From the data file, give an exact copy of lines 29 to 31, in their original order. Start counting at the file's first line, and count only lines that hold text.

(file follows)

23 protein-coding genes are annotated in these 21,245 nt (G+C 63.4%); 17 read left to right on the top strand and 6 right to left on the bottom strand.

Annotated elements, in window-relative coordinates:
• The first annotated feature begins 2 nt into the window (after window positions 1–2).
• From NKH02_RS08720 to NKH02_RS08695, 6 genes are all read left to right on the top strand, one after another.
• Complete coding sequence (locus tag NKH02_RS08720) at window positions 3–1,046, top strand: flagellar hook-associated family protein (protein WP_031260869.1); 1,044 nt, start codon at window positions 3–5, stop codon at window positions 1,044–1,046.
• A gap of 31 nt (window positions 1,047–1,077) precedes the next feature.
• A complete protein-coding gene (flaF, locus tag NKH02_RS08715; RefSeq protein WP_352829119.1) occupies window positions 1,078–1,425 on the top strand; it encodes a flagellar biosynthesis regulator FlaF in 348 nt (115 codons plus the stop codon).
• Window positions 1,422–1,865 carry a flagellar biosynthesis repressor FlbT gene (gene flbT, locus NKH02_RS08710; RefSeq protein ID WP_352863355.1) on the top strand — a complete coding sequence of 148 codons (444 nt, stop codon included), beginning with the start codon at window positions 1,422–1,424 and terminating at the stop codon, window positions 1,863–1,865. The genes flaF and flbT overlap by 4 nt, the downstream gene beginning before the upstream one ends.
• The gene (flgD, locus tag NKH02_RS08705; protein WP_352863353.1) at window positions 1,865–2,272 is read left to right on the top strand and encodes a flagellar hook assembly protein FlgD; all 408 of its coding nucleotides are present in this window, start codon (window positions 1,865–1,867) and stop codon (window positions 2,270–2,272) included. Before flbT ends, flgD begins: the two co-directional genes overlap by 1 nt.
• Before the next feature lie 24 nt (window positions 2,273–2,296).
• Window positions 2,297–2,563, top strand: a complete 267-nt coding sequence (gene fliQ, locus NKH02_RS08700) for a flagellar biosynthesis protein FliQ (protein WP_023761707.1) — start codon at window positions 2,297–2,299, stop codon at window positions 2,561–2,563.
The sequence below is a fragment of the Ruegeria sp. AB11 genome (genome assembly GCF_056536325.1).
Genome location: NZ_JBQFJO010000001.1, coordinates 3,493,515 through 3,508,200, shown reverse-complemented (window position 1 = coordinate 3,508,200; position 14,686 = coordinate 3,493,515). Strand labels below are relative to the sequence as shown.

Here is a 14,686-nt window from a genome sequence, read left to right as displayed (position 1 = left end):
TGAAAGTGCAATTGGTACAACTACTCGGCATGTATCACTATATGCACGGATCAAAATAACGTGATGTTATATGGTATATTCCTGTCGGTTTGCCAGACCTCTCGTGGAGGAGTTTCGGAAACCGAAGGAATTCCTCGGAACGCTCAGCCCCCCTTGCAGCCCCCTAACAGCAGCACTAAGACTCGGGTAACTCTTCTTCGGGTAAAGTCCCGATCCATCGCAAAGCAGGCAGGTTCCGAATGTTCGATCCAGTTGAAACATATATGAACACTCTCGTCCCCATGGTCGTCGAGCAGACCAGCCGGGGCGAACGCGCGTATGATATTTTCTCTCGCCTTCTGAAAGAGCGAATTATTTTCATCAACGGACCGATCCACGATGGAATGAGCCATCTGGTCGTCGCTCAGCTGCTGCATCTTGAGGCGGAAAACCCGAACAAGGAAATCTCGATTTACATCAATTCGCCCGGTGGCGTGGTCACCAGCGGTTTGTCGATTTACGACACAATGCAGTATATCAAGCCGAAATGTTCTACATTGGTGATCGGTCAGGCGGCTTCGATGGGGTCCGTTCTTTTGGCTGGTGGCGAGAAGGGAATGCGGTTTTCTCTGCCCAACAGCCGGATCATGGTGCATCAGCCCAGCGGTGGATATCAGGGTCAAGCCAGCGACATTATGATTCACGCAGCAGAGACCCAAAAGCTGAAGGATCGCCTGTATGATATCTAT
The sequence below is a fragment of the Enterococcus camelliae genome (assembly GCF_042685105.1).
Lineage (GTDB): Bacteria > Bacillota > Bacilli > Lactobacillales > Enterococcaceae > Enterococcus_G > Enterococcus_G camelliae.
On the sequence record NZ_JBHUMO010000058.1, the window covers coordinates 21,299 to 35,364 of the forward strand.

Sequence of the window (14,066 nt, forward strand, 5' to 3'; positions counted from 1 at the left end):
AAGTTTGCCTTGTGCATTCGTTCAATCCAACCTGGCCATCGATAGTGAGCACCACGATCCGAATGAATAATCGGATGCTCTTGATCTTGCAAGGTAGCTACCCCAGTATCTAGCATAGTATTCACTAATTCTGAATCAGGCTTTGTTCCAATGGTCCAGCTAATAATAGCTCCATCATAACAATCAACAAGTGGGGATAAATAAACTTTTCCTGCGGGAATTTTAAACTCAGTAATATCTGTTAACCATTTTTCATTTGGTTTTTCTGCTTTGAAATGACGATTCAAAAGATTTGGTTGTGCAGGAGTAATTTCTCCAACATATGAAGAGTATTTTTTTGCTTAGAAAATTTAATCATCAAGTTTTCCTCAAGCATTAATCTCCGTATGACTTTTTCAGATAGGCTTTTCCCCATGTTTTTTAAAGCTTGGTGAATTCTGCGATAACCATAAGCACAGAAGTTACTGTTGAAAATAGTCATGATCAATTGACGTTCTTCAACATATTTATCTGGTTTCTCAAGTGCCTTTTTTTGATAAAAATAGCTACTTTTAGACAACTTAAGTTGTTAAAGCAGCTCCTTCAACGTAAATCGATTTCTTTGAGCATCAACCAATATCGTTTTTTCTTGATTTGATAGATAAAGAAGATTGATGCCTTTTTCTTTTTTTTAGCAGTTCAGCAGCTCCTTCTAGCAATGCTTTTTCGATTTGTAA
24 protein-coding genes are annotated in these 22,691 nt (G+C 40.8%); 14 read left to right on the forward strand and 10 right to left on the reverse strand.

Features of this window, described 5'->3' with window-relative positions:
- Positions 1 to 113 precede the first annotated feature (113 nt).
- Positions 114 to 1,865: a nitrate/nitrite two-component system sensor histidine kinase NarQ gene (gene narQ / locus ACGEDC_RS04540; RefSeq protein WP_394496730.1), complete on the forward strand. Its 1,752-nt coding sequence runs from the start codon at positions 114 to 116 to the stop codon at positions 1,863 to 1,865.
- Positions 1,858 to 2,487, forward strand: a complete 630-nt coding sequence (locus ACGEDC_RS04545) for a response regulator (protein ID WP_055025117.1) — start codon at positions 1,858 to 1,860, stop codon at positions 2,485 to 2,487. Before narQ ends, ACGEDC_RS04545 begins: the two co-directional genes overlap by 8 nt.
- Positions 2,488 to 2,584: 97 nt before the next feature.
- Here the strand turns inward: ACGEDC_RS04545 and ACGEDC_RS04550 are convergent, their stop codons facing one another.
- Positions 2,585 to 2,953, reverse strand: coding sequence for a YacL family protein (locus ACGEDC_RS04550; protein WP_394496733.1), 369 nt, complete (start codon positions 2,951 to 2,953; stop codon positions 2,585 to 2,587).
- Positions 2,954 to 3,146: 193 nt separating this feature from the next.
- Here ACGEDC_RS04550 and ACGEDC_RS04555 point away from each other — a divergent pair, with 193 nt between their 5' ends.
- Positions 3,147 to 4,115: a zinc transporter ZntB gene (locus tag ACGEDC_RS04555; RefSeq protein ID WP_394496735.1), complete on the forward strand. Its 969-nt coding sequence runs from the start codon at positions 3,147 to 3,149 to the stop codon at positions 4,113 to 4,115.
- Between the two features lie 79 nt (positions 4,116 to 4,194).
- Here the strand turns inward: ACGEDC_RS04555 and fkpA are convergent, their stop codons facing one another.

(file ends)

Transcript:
- Positions 2,954 to 3,146: 193 nt separating this feature from the next.
- Here ACGEDC_RS04550 and ACGEDC_RS04555 point away from each other — a divergent pair, with 193 nt between their 5' ends.
- Positions 3,147 to 4,115: a zinc transporter ZntB gene (locus tag ACGEDC_RS04555; RefSeq protein ID WP_394496735.1), complete on the forward strand. Its 969-nt coding sequence runs from the start codon at positions 3,147 to 3,149 to the stop codon at positions 4,113 to 4,115.